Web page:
I’ve been saying the words “Path to Passion” all the time as of late. I first started thinking about this idea of the path to passion when I was on a Google Hangout panel with my ever-favorite Kate White. It kind of stumbled out of my mouth and then kept bouncing around for about a week following. I can’t even remember what the question was, but my response about the path to passion has been on my mind.
Right now, I am completely passionate about what I do. I love this blog. I cannot wait to share the latest project I’ve been working on. I love writing and meeting people and working with companies, big and small. I love the great, fun parts so much that I even love the not-so-fun parts (like the accounting).
When I was in college, I think I thought that I was going to wake up one morning and know exactly what it was that I wanted to do “for the rest of my life.” I don’t even think I went about seeking what I was passionate about, it just happened. I’m thankful that I was somehow sorting through the weeds of life on my own. Steering a little bit here and there until I arrived at where I am. And, frankly, I’m still doing the steering. The passion is evolving. Because it’s the path to passion that makes everything interesting.
As a coxswain, you learn early on that steering straight and steering the best course is all about how you adjust the rudder. Big, abrupt changes will cause the boat to zig zag. The course becomes long and more difficult to row, the boat unset. Tiny adjustments keep the boat relatively straight, but you can still change course by a degree or two (which can make a big difference in the long run… like missing the arch of a bridge!) without hurting the boat’s set or the rowers’ focus at all. Sometimes something obstructs the course like another boat or a giant wake or a log or (surprise!) a bridge… then you have to really push one of the toggle to clear the obstruction.
I think following your path to passion is a little like how coxswains steer a boat. You make tiny adjustments along the way, but sometimes you have to make a big move one way or the other.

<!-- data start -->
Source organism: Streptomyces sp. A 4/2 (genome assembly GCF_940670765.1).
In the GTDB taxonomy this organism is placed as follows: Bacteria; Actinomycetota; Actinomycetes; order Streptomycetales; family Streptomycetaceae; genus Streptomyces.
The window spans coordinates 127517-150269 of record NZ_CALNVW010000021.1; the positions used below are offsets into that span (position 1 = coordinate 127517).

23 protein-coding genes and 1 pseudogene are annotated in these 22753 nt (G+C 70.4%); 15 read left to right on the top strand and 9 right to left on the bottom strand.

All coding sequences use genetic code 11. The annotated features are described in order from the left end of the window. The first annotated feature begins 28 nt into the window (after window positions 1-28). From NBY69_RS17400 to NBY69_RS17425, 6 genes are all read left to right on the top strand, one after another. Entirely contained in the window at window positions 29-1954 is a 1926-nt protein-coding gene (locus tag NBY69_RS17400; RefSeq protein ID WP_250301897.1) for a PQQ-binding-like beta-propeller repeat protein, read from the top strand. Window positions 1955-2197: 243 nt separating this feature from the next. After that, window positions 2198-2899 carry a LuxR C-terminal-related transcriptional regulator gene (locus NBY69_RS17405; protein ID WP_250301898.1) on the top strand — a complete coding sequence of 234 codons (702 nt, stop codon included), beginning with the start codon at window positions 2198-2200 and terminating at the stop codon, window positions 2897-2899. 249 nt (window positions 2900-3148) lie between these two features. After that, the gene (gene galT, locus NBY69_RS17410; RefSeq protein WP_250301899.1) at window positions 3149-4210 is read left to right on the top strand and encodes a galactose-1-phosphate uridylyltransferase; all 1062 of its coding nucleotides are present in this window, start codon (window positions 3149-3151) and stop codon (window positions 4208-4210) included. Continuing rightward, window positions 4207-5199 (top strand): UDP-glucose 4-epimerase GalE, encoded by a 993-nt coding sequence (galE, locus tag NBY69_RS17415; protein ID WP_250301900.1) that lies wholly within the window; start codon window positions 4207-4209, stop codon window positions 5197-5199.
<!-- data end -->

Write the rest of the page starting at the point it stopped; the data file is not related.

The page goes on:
The tricky part is figuring out what those small adjustments need to be. I always trust my gut, while not ignoring the data. I can generally tell (with the help of my instinct) what feels “good” and what doesn’t feel good. Looking back at my path to passion, I didn’t think accounting felt good and my gut was telling me to find a way to act creatively. I’ve always been a painter, but that was harder to do in college. So I took to writing. It felt good, so I followed that. Along the way, I’ve experimented with different things and the changes have been so minute that it’s hard to even pinpoint how the right decisions are distinguished from the wrong ones. (I firmly believe that the wrong ones were simply there to steer me back to the right course.)
Sometimes they were bigger… like the magazine I launched in college. The night before we launched the pilot issue, I knew it wasn’t right for me. I was anxious and stressed, but not in my normal excited way. Too many things did not align for that project. I kept with it for a while to really figure out what wasn’t working for me throughout and which parts were the ones I really enjoyed. When I finally left, I knew why and I knew how to use that to guide my path to passion even more.
The most magical part about your path to passion is when you feel a tug in one direction. There’s no real data behind why you want to go that one way… why you want to sign up for that class… why you want to take a chance on yourself… but you do it anyway. Because you feel like you need to. And you’re even further along on your path to passion. The path, I think, can speak to you in the same way that you can speak to it.
Where are you on your path to passion?